And, in past decades, it was important to leave a space for hope, however formless. During eras when singers and actors and characters in books or on screen stayed in the closet and censors eradicated even the slightest whiff of homosexual behaviour, the mere possibility of queer love and queer sex was revolutionary. When erasure and demonization were the norm, subtext was the only way to tell queer stories. But, these days, when there’s visibility but no payoff or the queer relationships portrayed are wholly unbelievable (or tragic), what is being offered is nothing more than a hollow manipulation. Enough of that, then. If an artist is taking without giving, queer audiences have the right to protest. You cannot swim and avoid getting wet.

To borrow from American feminist film critic Molly Haskell, “to be unable to express another point of view is a deficiency.” When she wrote that in the 1987 second edition of her book From Reverence to Rape: The Treatment of Women in the Movies, she meant the all-too-common absence of the female point of view. But her words can easily be applied to the case of queer women today. Put another way, the male gaze—a term coined by Haskell’s contemporary, the British feminist film theorist Laura Mulvey—is still the default. “The determining male gaze projects its fantasy on to the female figure which is styled accordingly,” wrote Mulvey in her seminal 1975 essay, “Visual Pleasure and Narrative Cinema.” Women are erotic objects, spectacles waiting to be consumed—by men.

More than forty years later, the lens through which our society views straight, lesbian, and bisexual women remains distorted. When looking at how women are represented in popular culture, one has to ask: Whose point of view is being expressed? And when women do have a modicum of control over their own images, how influenced are they by the notion that a woman’s overarching success is predicated upon how she is viewed by the heterosexual men who continue to hold power in entertainment industries?

That isn’t to say straight female artists don’t want or appreciate queer female fan bases, or that LGBTQ audiences don’t have cultural and financial clout. It’s that the goal of the gatekeepers, and the culture at large, is never to fascinate queers alone.

But now, it seems, queer audiences have begun to push back. Rita Ora was hoisted by her own petard when she compared “Girls” to Katy Perry’s problematic 2008 bop “I Kissed a Girl,” a song that now even Perry admits has lingered past its expiration date. Ora attempted to recover from criticism with a vague statement about sexual fluidity, only to be trounced by fellow pop star Hayley Kiyoko. Living up to her nickname, Lesbian Jesus, Kiyoko fired back against the song’s “dangerous message” with, “I don’t need to drink wine to kiss girls; I’ve loved women my entire life.”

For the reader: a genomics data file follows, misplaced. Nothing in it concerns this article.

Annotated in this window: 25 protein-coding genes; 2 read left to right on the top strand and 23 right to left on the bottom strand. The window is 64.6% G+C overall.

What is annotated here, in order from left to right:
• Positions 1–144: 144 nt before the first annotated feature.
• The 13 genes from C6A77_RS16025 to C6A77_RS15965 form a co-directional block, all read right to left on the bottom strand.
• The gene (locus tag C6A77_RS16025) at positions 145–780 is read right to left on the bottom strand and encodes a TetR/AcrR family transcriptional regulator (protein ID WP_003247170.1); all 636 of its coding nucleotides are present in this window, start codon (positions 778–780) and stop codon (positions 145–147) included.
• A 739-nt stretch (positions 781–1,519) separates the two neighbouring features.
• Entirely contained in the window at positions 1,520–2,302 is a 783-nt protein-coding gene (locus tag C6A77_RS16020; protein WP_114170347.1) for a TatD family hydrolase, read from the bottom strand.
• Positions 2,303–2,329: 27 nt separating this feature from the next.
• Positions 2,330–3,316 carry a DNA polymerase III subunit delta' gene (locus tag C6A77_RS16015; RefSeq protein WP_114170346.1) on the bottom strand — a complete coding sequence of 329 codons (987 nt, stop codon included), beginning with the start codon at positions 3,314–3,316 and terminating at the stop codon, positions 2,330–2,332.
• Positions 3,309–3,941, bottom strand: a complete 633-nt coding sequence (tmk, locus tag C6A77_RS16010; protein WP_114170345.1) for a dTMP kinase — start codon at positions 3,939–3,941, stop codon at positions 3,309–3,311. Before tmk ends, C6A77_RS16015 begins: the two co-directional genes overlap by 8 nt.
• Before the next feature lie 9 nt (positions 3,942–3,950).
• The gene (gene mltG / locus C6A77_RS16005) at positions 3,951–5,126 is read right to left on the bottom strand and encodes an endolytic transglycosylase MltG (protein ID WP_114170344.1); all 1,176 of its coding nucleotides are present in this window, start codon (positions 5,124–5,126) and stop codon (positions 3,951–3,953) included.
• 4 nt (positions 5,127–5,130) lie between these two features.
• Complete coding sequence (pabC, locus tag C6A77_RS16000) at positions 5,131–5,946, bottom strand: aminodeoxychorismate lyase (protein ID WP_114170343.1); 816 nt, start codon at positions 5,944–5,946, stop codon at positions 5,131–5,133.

Meanwhile, a less obvious spin on the is-she-or-isn’t-she trope is Ariana Grande’s video for the song “break up with your girlfriend, I’m bored,” which ends with her at a party making out with…a woman who looks a great deal like her. Released on the heels of “thank u, next,” a song that features lyrics describing a new romance—“I met someone else, we havin’ better discussions…her name is Ari”—it can be argued that she’s riding a wave of self-love, however disappointing that may be for queer audiences who hoped to include Grande in their ranks. But all is not lost: at the beginning of April, Grande (and her best friend Victoria Monét) dropped “Monopoly,” a surprise single on which Grande sings, “I like women and men.” That appeared to be an unambiguous statement, until this follow-up tweet, about labelling herself: “I haven’t before and still don’t feel the need to now which is okay.” Until Grande comments further, fans will simply have to wonder if “Monopoly” is a bisexual anthem or just another gal-pal-driven question mark.

With their music, Ora and Grande have successfully positioned themselves as unabashedly sexual beings. That’s not the issue—it’s the manner in which they express their purported fluid sexuality that borders on disingenuous. It’s significant that many of the pop stars who queerbait—from Madonna and Britney to Gaga to Grande—are icons for gay men. There seems to be a sense that because these women have a devoted gay male fan base, they have permission to play at queerness. When they do, though, both queer women and queer men lose out. At face value, the Grandes’ and the Gagas’ lightweight approximation of same-sex attraction may appear designed for LGBTQ audiences, but it’s ultimately offering up a toothless, trivial version of queer love intended to delight the artists’ larger base: straight people.